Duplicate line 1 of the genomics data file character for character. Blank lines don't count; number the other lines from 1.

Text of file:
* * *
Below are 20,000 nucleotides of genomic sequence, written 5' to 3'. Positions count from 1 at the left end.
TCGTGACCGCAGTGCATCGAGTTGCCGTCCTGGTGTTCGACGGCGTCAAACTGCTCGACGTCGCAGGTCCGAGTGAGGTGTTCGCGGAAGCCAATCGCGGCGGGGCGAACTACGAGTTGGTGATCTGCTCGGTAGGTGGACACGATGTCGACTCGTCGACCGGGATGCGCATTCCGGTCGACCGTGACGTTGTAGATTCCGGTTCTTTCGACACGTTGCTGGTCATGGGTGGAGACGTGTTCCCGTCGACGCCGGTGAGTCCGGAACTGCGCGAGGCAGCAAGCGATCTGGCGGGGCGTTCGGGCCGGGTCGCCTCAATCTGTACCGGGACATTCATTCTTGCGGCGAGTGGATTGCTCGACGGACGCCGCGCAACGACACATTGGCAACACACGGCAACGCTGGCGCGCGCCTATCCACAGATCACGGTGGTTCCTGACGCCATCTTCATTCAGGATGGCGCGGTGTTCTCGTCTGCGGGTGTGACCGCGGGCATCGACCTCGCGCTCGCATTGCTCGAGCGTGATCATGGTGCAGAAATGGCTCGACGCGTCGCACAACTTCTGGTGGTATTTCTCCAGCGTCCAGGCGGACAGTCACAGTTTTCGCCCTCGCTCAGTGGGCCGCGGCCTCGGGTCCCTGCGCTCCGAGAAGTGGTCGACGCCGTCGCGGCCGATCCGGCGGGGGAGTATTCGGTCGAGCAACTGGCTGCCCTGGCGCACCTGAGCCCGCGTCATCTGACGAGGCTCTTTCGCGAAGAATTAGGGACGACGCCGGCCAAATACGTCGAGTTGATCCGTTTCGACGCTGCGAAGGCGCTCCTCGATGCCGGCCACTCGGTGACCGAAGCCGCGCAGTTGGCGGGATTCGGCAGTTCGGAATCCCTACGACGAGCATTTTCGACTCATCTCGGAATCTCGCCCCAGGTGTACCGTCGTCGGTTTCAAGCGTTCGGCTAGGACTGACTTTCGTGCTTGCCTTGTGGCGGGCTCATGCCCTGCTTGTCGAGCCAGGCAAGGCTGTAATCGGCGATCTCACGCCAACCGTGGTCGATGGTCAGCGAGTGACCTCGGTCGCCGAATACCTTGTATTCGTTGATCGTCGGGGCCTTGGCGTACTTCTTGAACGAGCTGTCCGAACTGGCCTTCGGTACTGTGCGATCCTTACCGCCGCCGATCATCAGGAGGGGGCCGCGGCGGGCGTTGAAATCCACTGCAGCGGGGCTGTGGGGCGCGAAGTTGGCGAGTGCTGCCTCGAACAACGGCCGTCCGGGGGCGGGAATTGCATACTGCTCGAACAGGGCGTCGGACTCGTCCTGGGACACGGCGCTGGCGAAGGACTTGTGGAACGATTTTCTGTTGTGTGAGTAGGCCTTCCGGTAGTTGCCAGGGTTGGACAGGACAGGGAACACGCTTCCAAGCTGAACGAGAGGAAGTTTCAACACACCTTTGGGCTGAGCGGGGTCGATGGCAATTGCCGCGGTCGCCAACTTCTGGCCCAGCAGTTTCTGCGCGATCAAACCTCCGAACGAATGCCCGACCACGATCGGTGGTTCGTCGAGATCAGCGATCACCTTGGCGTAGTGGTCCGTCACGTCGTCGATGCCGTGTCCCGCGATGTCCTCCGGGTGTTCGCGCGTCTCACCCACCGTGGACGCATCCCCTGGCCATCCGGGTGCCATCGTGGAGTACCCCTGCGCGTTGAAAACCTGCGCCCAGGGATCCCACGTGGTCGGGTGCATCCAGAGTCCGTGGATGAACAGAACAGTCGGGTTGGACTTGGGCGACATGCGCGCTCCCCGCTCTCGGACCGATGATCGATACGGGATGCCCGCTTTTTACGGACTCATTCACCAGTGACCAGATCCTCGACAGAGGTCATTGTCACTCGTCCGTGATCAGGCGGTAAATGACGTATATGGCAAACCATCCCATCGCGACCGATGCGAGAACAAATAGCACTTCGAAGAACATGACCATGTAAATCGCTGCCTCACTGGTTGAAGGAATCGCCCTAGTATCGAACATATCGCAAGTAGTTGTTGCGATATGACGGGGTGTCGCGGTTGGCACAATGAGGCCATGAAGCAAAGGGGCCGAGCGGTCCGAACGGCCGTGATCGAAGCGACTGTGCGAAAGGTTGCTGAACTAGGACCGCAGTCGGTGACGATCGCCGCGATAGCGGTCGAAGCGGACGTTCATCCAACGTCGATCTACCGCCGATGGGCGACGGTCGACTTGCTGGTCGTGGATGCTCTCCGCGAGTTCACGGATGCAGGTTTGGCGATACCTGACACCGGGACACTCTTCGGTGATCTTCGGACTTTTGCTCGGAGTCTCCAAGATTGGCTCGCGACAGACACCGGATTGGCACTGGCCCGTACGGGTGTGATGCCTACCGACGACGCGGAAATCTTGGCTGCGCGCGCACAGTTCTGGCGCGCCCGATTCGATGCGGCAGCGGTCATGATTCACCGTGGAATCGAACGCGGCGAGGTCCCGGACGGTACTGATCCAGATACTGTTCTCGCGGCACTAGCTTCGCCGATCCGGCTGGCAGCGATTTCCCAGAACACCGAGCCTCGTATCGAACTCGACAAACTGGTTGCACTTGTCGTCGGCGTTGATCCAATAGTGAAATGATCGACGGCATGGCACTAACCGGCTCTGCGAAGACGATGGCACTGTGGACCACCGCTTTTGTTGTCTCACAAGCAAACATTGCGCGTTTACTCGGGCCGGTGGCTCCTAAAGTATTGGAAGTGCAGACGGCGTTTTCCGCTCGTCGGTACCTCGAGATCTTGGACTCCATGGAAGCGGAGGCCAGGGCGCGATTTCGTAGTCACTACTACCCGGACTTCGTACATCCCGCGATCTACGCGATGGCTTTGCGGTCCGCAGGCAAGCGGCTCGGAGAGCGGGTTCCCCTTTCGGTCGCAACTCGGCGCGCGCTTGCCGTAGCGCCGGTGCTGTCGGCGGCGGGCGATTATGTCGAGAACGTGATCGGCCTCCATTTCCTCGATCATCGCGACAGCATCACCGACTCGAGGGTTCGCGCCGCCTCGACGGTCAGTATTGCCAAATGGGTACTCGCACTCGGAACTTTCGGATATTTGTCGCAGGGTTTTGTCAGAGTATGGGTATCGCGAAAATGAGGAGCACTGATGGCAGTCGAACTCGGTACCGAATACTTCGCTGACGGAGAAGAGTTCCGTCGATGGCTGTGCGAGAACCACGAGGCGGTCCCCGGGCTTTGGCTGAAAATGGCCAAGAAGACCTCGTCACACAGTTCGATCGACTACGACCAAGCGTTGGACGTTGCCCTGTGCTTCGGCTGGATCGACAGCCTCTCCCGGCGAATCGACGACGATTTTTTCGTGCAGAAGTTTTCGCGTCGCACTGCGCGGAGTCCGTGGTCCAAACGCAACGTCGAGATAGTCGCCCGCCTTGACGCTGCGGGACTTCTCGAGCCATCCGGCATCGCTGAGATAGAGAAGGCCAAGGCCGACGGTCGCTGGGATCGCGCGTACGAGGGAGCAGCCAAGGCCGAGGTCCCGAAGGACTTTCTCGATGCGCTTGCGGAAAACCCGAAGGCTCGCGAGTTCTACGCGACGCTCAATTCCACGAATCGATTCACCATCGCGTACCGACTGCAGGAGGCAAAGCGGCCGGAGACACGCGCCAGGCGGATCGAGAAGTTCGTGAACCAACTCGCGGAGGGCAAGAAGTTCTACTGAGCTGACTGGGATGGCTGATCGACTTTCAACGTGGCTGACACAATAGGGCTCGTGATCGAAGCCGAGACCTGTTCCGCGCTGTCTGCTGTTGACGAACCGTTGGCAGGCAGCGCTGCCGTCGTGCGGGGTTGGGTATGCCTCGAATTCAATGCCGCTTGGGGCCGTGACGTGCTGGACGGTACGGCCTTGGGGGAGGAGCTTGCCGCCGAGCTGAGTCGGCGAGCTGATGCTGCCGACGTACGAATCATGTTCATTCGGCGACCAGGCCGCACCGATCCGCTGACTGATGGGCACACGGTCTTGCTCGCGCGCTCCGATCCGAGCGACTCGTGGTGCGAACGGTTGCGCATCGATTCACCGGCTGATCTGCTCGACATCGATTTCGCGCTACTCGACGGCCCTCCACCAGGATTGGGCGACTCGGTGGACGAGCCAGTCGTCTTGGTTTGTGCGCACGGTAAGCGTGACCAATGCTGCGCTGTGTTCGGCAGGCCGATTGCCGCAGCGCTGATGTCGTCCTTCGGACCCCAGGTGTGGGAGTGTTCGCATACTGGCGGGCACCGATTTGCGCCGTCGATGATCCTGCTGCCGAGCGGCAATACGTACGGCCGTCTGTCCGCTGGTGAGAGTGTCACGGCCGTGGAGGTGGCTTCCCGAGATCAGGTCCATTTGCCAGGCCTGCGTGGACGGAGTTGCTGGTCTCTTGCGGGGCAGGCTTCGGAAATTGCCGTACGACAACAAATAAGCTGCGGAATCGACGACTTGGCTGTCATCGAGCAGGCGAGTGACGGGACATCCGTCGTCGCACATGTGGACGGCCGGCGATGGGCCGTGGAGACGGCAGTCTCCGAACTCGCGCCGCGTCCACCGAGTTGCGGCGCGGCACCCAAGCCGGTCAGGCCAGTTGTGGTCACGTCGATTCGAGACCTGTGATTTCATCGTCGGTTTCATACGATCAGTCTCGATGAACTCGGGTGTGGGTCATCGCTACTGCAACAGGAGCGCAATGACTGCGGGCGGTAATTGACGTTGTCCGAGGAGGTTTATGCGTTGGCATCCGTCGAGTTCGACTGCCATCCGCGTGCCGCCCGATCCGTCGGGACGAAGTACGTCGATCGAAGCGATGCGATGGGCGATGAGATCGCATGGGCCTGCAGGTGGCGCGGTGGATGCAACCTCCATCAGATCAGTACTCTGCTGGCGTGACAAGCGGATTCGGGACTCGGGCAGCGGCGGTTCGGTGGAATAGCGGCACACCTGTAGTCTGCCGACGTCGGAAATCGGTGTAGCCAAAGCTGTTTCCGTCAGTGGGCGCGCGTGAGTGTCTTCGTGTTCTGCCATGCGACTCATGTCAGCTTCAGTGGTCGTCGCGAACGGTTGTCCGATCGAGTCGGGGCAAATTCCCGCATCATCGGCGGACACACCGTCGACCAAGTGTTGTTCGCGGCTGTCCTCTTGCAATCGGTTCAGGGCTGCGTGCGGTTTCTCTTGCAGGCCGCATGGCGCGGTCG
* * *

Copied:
Below are 20,000 nucleotides of genomic sequence, written 5' to 3'. Positions count from 1 at the left end.